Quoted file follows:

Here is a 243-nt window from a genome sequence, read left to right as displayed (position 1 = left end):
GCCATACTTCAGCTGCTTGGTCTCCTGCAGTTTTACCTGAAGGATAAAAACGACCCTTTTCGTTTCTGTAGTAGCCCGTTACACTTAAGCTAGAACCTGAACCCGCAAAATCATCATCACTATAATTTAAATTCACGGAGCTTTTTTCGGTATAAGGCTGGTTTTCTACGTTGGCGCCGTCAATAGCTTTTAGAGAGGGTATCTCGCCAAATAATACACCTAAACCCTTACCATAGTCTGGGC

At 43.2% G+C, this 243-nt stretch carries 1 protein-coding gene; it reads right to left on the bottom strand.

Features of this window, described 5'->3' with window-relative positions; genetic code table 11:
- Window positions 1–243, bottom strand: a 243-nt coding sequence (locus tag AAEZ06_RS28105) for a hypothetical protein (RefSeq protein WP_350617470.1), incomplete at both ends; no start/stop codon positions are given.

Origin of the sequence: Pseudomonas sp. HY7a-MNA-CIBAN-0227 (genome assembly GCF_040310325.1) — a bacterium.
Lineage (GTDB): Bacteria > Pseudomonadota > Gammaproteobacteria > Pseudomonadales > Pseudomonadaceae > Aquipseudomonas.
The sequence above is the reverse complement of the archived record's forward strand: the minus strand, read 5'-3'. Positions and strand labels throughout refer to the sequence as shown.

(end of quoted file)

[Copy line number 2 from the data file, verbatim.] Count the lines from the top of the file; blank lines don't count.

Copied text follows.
GCCATACTTCAGCTGCTTGGTCTCCTGCAGTTTTACCTGAAGGATAAAAACGACCCTTTTCGTTTCTGTAGTAGCCCGTTACACTTAAGCTAGAACCTGAACCCGCAAAATCATCATCACTATAATTTAAATTCACGGAGCTTTTTTCGGTATAAGGCTGGTTTTCTACGTTGGCGCCGTCAATAGCTTTTAGAGAGGGTATCTCGCCAAATAATACACCTAAACCCTTACCATAGTCTGGGC